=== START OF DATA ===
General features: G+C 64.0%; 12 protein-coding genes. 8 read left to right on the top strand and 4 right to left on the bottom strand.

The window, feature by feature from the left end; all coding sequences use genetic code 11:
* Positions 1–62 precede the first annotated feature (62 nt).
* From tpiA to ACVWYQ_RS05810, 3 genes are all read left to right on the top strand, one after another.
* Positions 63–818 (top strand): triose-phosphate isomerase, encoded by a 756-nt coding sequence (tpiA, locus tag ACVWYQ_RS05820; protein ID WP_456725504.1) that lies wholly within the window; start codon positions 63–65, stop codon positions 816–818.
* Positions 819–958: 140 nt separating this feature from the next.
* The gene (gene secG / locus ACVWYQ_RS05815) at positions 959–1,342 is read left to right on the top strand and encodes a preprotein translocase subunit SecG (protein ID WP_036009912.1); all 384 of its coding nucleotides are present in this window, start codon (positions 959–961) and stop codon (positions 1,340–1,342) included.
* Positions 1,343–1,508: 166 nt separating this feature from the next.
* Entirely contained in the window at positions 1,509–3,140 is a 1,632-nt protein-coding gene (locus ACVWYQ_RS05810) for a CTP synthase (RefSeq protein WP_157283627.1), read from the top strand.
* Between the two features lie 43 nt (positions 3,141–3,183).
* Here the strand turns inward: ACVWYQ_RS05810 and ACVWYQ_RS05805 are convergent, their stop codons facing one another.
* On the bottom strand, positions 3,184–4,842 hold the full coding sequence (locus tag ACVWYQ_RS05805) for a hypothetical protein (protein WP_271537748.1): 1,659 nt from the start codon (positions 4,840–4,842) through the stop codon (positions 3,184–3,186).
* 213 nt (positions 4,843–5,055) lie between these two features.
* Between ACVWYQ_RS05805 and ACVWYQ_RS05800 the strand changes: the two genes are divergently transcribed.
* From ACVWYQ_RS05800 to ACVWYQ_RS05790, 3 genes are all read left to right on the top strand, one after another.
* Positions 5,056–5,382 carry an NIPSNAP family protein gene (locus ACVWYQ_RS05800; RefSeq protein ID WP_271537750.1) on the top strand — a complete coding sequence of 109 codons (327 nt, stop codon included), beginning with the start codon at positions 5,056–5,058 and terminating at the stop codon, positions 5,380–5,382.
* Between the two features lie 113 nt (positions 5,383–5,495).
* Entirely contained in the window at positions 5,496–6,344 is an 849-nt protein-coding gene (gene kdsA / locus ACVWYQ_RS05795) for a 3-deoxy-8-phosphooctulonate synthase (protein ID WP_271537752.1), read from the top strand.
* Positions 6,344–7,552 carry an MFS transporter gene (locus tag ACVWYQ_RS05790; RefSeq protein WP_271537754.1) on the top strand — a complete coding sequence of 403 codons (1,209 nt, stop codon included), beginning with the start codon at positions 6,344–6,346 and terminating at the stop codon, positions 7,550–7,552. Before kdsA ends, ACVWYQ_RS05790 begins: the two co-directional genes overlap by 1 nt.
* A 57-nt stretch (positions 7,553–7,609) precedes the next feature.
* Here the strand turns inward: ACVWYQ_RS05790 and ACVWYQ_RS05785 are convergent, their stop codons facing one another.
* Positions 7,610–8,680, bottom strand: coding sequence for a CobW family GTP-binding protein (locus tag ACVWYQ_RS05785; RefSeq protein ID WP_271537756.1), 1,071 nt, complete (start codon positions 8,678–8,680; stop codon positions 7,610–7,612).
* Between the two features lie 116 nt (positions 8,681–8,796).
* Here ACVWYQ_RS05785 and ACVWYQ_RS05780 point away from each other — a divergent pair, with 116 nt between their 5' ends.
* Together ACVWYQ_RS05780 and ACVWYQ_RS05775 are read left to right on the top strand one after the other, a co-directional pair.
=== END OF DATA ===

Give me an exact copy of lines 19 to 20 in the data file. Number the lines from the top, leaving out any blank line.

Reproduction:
* Positions 6,344–7,552 carry an MFS transporter gene (locus tag ACVWYQ_RS05790; RefSeq protein WP_271537754.1) on the top strand — a complete coding sequence of 403 codons (1,209 nt, stop codon included), beginning with the start codon at positions 6,344–6,346 and terminating at the stop codon, positions 7,550–7,552. Before kdsA ends, ACVWYQ_RS05790 begins: the two co-directional genes overlap by 1 nt.
* A 57-nt stretch (positions 7,553–7,609) precedes the next feature.